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Belfast City Hall
Belfast City Hall (Irish: Halla na Cathrach Bhéal Feirste; Ulster-Scots: Bilfawst Citie Haw) is the civic building of Belfast City Council located in Donegall Square, Belfast, Northern Ireland
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British 36th (Ulster) Division
The 36th (Ulster) Division was an infantry division of the British Army, part of Lord Kitchener's New Army, formed in September 1914. Originally called the Ulster Division, it was made up of members of the Ulster Volunteer Force, who formed thirteen additional battalions for three existing regiments: the Royal Irish Fusiliers, the Royal Irish Rifles and the Royal Inniskilling Fusiliers
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Old Bailey
The Central Criminal Court of England and Wales, commonly referred to as the Old Bailey from the street on which it stands, is a court in London and one of a number of buildings housing the Crown Court. Part of the present building stands on the site of the medieval Newgate gaol, on a road named Old Bailey that follows the line of the City of London's fortified wall (or bailey), which runs from Ludgate Hill to the junction of Newgate Street and Holborn Viaduct. The Old Bailey has been housed in several structures near this location since the sixteenth century, and its present building dates from 1902. The Crown Court sitting at the Central Criminal Court deals with major criminal cases from within Greater London and in exceptional cases, from other parts of England and Wales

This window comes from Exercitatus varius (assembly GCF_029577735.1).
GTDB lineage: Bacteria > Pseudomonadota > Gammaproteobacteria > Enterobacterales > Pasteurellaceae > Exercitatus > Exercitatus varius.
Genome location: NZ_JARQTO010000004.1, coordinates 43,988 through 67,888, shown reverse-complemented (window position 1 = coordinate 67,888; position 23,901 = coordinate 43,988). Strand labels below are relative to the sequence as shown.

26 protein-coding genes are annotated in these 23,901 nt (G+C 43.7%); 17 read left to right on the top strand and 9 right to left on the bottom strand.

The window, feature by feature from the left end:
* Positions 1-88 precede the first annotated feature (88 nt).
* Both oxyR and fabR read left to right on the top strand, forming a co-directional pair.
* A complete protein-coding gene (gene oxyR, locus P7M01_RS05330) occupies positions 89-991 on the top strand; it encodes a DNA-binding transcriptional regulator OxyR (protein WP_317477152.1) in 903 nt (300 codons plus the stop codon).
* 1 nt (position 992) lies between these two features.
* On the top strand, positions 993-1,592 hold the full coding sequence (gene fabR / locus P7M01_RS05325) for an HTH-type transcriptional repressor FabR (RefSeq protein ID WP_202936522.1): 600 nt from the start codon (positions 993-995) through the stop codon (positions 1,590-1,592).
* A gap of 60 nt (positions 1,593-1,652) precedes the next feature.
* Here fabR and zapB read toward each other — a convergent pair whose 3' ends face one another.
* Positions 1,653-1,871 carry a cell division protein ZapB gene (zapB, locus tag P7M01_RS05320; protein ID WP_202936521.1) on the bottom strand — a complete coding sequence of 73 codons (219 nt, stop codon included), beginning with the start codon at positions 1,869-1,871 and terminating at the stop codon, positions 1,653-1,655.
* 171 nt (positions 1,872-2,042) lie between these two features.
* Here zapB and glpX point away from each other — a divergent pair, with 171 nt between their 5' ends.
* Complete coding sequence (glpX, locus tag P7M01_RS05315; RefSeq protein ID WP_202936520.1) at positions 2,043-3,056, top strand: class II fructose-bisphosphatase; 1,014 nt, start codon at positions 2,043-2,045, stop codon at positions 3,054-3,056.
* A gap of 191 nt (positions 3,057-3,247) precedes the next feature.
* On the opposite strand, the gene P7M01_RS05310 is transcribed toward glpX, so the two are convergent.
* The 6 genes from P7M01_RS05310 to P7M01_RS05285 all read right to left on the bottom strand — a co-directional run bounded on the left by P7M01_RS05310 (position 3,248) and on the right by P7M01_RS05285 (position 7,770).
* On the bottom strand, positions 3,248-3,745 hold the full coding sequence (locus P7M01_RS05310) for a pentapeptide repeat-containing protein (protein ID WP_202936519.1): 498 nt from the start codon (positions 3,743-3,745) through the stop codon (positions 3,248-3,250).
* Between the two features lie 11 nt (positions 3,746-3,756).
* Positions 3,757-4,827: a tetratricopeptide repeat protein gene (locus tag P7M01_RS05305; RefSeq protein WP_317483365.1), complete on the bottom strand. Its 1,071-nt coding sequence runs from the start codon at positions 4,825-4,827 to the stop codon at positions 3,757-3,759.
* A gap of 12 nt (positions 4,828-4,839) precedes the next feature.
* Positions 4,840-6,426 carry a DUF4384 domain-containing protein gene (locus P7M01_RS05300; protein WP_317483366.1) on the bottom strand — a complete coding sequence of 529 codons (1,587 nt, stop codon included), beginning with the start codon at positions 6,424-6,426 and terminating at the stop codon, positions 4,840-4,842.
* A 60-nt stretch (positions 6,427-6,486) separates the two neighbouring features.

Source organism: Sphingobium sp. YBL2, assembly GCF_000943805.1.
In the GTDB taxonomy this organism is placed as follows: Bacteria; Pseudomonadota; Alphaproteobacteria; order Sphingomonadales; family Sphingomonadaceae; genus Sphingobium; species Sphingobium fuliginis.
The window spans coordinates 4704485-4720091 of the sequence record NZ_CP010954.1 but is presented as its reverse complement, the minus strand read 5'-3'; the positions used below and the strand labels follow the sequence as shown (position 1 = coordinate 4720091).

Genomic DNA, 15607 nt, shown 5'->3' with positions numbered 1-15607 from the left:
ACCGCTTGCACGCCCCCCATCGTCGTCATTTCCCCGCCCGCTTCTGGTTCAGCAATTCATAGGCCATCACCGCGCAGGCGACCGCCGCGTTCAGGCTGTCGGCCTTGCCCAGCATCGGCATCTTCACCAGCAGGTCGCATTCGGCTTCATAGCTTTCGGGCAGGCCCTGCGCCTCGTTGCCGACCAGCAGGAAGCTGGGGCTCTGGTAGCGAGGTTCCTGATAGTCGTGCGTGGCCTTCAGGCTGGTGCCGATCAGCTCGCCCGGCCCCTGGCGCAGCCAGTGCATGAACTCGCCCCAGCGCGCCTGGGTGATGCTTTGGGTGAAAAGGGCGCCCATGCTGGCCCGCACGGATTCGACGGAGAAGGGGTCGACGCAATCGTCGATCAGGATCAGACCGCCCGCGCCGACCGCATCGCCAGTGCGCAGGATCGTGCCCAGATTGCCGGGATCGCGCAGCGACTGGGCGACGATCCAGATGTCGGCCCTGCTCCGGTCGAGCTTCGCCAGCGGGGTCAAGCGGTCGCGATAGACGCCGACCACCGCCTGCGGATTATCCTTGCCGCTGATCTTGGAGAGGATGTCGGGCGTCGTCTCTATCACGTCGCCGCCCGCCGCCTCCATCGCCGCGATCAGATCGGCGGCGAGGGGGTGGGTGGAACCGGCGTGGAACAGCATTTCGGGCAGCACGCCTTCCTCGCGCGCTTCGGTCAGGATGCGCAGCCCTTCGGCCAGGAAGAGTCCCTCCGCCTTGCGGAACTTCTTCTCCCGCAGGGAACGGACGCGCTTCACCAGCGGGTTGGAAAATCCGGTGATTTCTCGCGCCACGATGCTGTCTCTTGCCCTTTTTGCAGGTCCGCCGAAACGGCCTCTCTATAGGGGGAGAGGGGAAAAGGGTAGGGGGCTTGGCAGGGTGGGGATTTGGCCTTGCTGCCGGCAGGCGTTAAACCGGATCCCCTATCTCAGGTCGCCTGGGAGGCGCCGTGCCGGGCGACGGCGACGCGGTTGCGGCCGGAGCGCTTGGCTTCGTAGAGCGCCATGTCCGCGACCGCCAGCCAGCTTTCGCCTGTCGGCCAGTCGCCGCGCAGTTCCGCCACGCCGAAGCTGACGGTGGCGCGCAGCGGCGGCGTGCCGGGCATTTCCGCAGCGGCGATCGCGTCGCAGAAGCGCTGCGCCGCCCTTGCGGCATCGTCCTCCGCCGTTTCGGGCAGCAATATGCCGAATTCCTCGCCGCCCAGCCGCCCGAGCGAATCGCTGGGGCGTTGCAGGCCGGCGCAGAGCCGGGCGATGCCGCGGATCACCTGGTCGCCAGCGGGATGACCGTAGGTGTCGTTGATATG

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Alliance Party Of Northern Ireland
The Alliance Party of Northern Ireland (APNI) (Irish: Páirtí Comhghuaillíochta Thuaisceart Éireann; Ulster Scots: Alliance Pairtie o Norlin Airlann) is a liberal and centrist political party in Northern Ireland. It is Northern Ireland's fifth-largest party overall, with eight seats in the Northern Ireland Assembly. Founded in 1970 from the New Ulster Movement, the Alliance Party originally represented moderate and non-sectarian unionism. However, over time, particularly in the 1990s, it moved towards neutrality on the Union, and has come to represent wider liberal and non-sectarian concerns
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Northern Ireland Local Elections, 2011
Elections for local government were held in Northern Ireland on Thursday 5 May 2011, contesting 582 seats in all. European Union and Commonwealth citizens who were aged 18 or over on election day were entitled to vote. The deadline for voters to register to vote in the elections was midnight on Thursday 14 April 2011. All voters were required to present one piece of photographic ID in order to cast a vote at the polling station – accepted forms of ID are an electoral identity card, a photographic NI or GB driving licence, a European Union member-state passport, a Translink 60+ SmartPass, a Translink Senior SmartPass, a Translink Blind Person’s SmartPass or a Translink War Disabled SmartPass. Voters who didn't have an accepted type of photographic ID had until Friday 22 April 2011 to apply for an electoral identity card from the Electoral Office. The elections were originally scheduled to take place in 2009
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Ulster Loyalism